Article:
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Nutrición Hospitalaria

versión impresa ISSN 0212-1611

Nutr. Hosp. vol.27 no.4  jul./ago. 2012

http://dx.doi.org/10.3305/nh.2012.27.4.5845 

ORIGINAL

 

The consumption of low glycemic meals reduces abdominal obesity in subjects with excess body weight

El consumo de comidas poco glucémicas reduce la obesidad abdominal en los individuos con exceso de peso corporal

 

 

J. de Assis Costa and R. de Cássia Gonçalves Alfenas

Departamento de Nutrição e Saúde (DNS). Universidade Federal de Viçosa-UFV. Viçosa. MG. Brazil

Correspondence

 

 


ABSTRACT

Objective: To evaluate the effect of the glycemic index (GI) on food intake, anthropometric measurements and body composition in subjects with excess body weight.
Methods: Crossover study, in which 17 subjects participated in two study sessions (high GI or low GI). Two daily meals were consumed in laboratory for 30 consecutive days in each session. Subjects also consumed under free living conditions 3 daily isocaloric servings of fruits, presenting the same GI as the session in which they were participating. At each 15 days, subjects were submitted to body composition (lean mass and fatty mass) and anthropometric indexes (weight, height, body mass index, waist circumference (WC), hip circumference, hip-waist relation (WHC)) assessment. Habitual food intake was assessed before and at the end of each session. Subjects were instructed to maintain the same level of physical activity during the study.
Results: There was a significant reduction on WC and WHC after the low GI session. The other parameters did not differ between the treatments applied in this study.
Conclusion: These results suggest that the consumption of low GI foods may favor the prevention and control abdominal obesity and the associated metabolic diseases.

Key words: Glycemic index. Appetite. Food intake. Anthropometric measurements. Body composition. Obesity.


RESUMEN

Objetivo: Evaluar el efecto del índice glucémico (IG) sobre la ingesta de alimentos, las medidas antropométricas y la composición corporal en sujetos con exceso de peso corporal.
Métodos: Estudio cruzado en el que participaron 17 sujetos en dos sesiones de estudio (IG alto o IG bajo). Se consumían dos comidas al día en el laboratorio durante 30 días consecutivos en cada sesión. Los individuos también consumían en condiciones de vida libre 3 raciones isocalóricas de fruta al día que presentaban el mismo IG que el de la sesión en la que estaban participando. Cada 15 días se evaluaba la composición corporal [masa magra y masa grasa) y los índices antropométricos (peso, talla, índice de masa corporal, circunferencia de la cintura (CC), circunferencia de la cadera, relación cadera-cintura (RCC)]. Se evaluó el consumo habitual de alimentos antes y después de cada sesión. Se instruía a los sujetos para mantener el mismo nivel de actividad física durante el estudio.
Resultados: Hubo una reducción significativa de la CC y RCC tras la etapa de la sesión con IG bajo. El resto de parámetros no difirieron entre los tratamientos aplicados en este estudio.
Conclusión: Estos resultados sugieren que el consumo de alimentos con un IG bajo podría favorecer la prevención y el control de la obesidad abdominal y las enfermedades metabólicas asociadas.

Palabras clave: Indice glucémico. Apetito. Consumo de alimentos. Medidas antropométricas. Composición corporal. Obesidad.


Abbreviations
Gl: Glycemic Index.
BIA: Electrical Bioimpedance.
WC: Waist Circumference.
GL: Glycemic Load.
HC: Hip Circumference.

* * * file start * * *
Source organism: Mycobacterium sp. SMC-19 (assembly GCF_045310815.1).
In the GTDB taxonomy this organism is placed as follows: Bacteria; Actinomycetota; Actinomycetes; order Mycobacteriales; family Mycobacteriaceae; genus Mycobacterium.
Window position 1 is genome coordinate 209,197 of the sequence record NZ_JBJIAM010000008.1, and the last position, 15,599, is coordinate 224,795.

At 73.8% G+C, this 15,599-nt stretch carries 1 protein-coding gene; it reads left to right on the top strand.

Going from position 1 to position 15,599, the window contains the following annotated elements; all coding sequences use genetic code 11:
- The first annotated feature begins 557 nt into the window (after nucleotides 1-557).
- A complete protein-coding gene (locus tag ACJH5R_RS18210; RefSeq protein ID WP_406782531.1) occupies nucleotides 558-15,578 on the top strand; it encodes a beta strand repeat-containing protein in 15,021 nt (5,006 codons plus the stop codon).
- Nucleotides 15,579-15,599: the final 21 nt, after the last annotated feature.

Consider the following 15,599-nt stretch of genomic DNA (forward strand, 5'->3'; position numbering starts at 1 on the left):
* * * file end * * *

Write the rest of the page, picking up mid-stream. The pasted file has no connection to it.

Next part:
EER: Estimated Energy Requirement.
BMI: Body Mass Index.
WHR: Waist-Hip Relation.
TCV: Total Caloric Value.

 

Introduction

Eating habits in Brazil is characterized by the excessive consumption of sugar and industrialized products such as cookies and soft drinks. There has also been a reduction of the consumption of beans and an insufficient consumption of fruits and vegetables.1 Such eating habits reflect the consumption of high glycemic index (GI) diets, favoring the manifestation of obesity and of nontransmittable chronic diseases.2

The consumption of high GI meals induces a quick increase of glycemia and insulinemia in the postprandial period, leading to a reactional hypoglycemia. This answer can stimulate the appetite in subsequent meals, favoring the increase in daily caloric intake3,4 although some authors argue agaisnt these effects.5 However, in one of the previously mentioned studies,3 the low GI meals had more protein and had a more solid consistency than the high GI meals. Scientific evidences indicate that proteins are more satiating than the other macronutrients.6 Besides, food rheology plays an important role on hunger control.7 Thus, the differences in test meals macronutrients composition and rheology3 humper the interpretation of the obtained results. It must also be emphasized that the diets tested in the studies conducted by Ebbeling et al.4 and Bouché et al.5 difered in terms of fiber content. A higher consumption of fiber can reduce food intake8 and, consequently, the parameters assessed in these studies.

It has been claimed that the rapid increase in the glycemia and insulinemia in response to the consumption of high GI foods favors the occurrence of anabolic reactions, promoting the increase in body fat.9 Besides, such foods can lead to the increase of contraregulatory hormone secretion such as cortisol, growth hormone and glucagon, stimulating protein catbolism.3 Therefore, these responses can favor the increase in body fat and the reduction of lean body mass.

On the other hand, the consumption of food low in GI can have an important role in the prevention and treatment of diabetes and cardiovascular diseases,9 by reducing the risk of obesity. In a study involving 107 obese children, the consumption of low GI diet favored the reduction in body weight. However, the low GI diet also had a lower carbohydrates content and higher protein content.10 Therefore, the result of that study cannot be attributed to the GI only.